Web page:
Trees play a very important role in rural and urban areas. They filter air, and provide shelter and food to animals. They also provide shade and recreational areas. They reduce air temperature, slow down wind speed and mitigate the effects of extreme climate. They also actively reduce pollutants from the air.
Trees also reduce stress and are beneficial to health in more ways than one.
Trees or the lack of trees in the Maltese islands can bring about extreme reactions ranging from that of persons who want to save trees at all costs to those who want to move or remove trees from particular areas.
These reactions are understandable. Those who believe that there should be more trees in our towns and villages are hurt when they see trees being removed while ignoring the fact that trees can cause damage to buildings and underground structures and must be replaced or removed.
In the countryside trees are an important tool for soil conservation. Their roots hold the soil in place and help rainwater seep into the ground. They slow down the flow of water and help reduce flooding.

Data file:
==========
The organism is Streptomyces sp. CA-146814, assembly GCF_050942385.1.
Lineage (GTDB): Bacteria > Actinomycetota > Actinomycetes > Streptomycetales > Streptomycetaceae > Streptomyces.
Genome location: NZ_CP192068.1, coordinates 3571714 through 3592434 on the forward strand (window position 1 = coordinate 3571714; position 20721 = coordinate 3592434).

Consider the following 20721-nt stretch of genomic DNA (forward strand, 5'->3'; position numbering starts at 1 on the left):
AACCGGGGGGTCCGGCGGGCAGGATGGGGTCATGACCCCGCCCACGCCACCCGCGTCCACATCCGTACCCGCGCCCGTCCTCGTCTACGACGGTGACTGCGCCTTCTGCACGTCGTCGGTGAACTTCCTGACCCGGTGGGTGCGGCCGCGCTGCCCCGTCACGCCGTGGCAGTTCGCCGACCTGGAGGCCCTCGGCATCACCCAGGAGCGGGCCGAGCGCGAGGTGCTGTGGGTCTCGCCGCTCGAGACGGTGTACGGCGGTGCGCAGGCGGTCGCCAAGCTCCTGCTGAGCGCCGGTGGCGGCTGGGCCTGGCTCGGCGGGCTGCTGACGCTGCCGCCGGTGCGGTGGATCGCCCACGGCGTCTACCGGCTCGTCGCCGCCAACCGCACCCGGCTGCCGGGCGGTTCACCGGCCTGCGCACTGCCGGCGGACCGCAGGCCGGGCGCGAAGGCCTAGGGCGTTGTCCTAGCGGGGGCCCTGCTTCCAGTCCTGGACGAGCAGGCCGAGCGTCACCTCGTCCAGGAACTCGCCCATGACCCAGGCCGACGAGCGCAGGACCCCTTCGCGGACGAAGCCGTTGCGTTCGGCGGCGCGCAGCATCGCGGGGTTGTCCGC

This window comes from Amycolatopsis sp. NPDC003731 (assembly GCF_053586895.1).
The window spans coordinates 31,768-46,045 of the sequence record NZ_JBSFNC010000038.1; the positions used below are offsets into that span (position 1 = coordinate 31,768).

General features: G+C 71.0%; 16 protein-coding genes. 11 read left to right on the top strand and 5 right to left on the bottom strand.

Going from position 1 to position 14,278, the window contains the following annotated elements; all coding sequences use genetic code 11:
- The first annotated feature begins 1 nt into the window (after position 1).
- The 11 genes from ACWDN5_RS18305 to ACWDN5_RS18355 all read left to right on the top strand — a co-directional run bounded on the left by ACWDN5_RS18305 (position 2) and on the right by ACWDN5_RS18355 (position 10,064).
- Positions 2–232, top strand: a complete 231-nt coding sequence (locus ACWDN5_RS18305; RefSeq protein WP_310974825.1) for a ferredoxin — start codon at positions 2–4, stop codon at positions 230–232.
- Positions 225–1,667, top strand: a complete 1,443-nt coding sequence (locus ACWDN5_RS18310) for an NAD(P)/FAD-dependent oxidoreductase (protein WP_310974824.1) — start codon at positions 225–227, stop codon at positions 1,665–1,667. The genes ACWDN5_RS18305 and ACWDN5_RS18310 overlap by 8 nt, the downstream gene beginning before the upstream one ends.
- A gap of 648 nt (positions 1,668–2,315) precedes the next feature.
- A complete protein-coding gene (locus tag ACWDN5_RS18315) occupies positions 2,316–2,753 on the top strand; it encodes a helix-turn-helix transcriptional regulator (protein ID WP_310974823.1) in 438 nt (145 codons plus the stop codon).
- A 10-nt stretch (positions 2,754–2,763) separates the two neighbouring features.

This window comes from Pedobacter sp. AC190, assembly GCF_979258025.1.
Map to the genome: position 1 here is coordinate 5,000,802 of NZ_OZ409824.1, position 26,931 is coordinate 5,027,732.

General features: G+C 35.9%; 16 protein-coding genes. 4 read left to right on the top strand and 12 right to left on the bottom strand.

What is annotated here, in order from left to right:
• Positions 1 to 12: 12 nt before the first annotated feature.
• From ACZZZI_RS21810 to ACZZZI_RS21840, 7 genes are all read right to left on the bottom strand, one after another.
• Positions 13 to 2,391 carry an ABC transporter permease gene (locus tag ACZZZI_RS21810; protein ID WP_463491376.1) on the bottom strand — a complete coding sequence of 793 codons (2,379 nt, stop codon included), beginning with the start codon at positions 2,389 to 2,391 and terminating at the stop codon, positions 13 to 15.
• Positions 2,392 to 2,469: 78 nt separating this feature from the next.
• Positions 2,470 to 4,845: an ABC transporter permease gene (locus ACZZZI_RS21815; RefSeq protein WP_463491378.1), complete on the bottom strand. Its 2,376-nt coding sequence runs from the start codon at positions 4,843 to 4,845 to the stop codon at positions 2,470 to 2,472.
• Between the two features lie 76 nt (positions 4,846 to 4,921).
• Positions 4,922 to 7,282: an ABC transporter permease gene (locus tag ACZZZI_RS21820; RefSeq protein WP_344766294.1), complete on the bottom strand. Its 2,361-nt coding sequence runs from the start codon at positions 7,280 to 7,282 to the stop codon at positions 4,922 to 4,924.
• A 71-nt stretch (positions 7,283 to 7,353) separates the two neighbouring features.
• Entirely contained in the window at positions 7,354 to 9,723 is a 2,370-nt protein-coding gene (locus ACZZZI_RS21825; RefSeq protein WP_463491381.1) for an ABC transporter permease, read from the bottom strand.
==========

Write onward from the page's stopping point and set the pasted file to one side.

The leaves and flowers of many species provide food for insects such as bees and butterflies.
There are those who insist that any tree planted in the Maltese islands whether in urban or rural area should be indigenous to the islands. Indigenous species are those that have been growing in the Maltese islands for thousands of years and came here without human intervention. These trees are usually very well adapted to the local climate and conditions and provide the best possible habitat for indigenous fauna.
The number of indigenous trees is very small. Species that nowadays form an integral part of the Maltese countryside such as the carob, almond and olive trees, in spite of what many people think, are not indigenous.
Several species of alien trees grow in the Maltese countryside. Some species such as the castor oil tree are aggressive invaders and in many areas have taken over vast tracts of ground at the cost of local species. These species need to be eradicated from the Maltese countryside and replaced by local species.
Much needs to be done to protect trees and increase their numbers in the Maltese islands.
Any action that is taken should be based on sound principles and should not be based solely on emotional reactions.
This article was published in The Times of Malta on 19 June 2013